Consultation and support resource for engaged planning, designing, and implementation of Broader Impacts programs.

A Weekend to Celebrate Girls in STEM

Expanding Your Horizons (EYH) and the Girls World Expo were held to celebrate, inspire, and foster sisterhood in the young women of Wisconsin on October 28th, 2018.

The UW-Madison chapter of Graduate Women in Science (GWIS) held a booth at the Girls World Expo so participants could learn about color, lasers, and different kinds of rocks, minerals, and fossils. The Expo and EYH are great examples of graduate students and professionals supporting young women, an underrepresented group in the STEM fields. Historically, the STEM fields have been allocated ‘masculine’ and persistent gender roles prevented women from being successful, with some historic figures, like Rosalind Franklin and Jocelyn Bell Burnell, having their research outright stolen or ignored. Some prestigious universities, like Harvard University, did not allow co-educational classes until WWII (and this was due to workforce shortages). UW-Madison itself had a twenty year delay for women to receive bachelor’s degrees and before then were placed into the “Female College”. This historical disadvantage of women in academia (and especially STEM) has led to the formation of groups like GWIS so we can build togetherness and not be as alone together as we are in our classes and labs. All girl events can be viewed as a restorative justice effort to focus on the historic and modern injustices done to women in the STEM fields. This is especially critical for any girl or woman who has another minoritized, intersecting identity.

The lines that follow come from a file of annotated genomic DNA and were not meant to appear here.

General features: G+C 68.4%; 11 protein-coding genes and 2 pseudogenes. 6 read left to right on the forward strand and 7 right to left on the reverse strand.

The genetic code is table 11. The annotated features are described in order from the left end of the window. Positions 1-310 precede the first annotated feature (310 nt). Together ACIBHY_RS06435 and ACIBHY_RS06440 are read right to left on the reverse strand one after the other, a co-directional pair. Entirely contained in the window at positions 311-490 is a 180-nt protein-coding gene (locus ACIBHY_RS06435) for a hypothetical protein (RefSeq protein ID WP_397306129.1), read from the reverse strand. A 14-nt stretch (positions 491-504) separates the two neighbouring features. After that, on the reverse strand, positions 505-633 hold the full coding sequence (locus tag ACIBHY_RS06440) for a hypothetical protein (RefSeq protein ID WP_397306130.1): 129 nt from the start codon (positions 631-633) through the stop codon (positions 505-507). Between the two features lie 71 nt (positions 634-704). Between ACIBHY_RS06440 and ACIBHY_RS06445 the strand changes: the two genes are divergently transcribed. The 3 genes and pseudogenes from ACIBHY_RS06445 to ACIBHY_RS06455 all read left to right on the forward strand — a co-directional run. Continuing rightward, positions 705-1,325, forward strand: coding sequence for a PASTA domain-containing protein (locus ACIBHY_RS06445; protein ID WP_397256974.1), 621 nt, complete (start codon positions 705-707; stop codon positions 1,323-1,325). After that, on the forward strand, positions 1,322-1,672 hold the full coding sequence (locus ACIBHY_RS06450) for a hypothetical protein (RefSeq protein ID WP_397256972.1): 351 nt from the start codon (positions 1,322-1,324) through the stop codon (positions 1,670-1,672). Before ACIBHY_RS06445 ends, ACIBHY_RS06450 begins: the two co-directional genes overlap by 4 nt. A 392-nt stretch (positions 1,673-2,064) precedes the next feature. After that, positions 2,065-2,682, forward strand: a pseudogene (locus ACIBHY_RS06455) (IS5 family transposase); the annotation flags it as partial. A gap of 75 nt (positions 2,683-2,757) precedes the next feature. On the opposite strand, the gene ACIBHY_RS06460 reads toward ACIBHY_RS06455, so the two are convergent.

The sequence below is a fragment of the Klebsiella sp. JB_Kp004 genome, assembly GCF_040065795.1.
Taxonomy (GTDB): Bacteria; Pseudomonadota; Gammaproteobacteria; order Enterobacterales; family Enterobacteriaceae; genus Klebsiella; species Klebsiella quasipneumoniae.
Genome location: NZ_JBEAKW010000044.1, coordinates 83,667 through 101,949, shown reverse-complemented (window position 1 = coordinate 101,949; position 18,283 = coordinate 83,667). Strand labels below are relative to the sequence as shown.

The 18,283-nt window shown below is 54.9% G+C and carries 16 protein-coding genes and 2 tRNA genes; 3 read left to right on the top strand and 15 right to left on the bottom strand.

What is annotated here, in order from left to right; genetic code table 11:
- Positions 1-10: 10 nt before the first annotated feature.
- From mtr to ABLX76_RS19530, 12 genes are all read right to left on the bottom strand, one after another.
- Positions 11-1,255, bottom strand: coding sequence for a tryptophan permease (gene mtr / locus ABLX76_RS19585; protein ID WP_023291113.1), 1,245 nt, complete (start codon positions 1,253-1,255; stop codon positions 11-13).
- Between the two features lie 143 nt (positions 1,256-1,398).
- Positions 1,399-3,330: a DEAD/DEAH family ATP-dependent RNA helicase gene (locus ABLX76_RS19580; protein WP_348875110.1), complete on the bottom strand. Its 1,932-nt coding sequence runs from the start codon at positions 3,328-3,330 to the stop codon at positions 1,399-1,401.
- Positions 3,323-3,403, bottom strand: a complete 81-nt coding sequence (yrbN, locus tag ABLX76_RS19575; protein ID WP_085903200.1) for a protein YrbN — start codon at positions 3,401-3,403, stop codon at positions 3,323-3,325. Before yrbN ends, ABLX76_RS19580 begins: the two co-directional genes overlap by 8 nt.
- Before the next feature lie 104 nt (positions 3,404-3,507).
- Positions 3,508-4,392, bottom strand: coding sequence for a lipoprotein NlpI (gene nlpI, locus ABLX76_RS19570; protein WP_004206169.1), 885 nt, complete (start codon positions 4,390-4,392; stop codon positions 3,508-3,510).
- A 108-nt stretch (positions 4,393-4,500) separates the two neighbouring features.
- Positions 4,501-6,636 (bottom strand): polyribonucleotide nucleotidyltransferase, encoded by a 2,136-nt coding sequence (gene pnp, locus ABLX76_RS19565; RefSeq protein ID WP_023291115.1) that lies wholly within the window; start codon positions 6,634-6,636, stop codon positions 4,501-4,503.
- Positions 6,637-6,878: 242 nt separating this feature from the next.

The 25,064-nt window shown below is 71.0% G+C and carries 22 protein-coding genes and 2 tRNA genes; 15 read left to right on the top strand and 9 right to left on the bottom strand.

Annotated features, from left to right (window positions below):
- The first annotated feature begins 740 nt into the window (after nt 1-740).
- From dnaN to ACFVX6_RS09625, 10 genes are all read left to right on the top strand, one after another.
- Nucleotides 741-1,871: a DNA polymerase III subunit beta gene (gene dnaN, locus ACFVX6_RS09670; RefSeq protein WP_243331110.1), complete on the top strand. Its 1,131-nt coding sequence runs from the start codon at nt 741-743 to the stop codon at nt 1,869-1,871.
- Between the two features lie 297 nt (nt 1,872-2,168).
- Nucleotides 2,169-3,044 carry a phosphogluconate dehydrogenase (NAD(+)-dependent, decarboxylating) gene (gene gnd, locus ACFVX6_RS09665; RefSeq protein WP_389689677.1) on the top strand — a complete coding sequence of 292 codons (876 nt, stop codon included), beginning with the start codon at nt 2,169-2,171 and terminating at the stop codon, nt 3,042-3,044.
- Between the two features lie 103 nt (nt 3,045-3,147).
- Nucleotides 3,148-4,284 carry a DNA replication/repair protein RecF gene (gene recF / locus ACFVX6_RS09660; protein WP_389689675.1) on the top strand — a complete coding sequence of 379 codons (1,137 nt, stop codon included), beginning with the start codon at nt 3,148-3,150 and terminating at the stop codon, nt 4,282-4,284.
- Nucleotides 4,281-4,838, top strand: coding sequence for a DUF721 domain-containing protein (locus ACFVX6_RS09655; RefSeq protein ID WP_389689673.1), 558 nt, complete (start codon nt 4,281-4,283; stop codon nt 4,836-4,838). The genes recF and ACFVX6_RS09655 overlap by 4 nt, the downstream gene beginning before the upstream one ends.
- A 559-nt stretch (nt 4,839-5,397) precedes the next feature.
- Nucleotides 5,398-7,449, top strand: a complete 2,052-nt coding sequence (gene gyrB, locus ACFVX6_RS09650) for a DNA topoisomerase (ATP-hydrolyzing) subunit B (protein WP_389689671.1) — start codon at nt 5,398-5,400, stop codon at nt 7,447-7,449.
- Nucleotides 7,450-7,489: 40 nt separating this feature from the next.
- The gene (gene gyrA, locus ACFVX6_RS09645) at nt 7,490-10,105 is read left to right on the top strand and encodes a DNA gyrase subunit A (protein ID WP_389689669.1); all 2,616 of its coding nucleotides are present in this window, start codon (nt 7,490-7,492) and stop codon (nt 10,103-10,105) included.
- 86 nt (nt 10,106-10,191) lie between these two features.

Detractors argue that single-sex events are sexist against boys and men and that such events are not representative of a realistic workplace. This is a symptom of a patriarchal society trying to maintain a sense of male-dominance. Furthermore, a single-sex space provides more safety free from the gender roles and stereotyping that serve as “gate-keepers” for the world of science.  Lack of visibility of current woman-identifying STEM professionals, unconscious bias from educators and family members, and a misalignment between the motivations of girls and the values of the education system can all lead to girls losing confidence in their ability to see themselves as scientists and engineers (or self-destructive imposter syndrome in those that make it to university). Being the only or one of only a few girls/women in a class is intimidating (there is even a survival guide for it). An all-girl event can build that confidence and sense of security so they are not as easily deterred when they are older. A sense of belonging is what can make the difference in a young woman’s decision, so having some prior experience of not being the odd one out is important.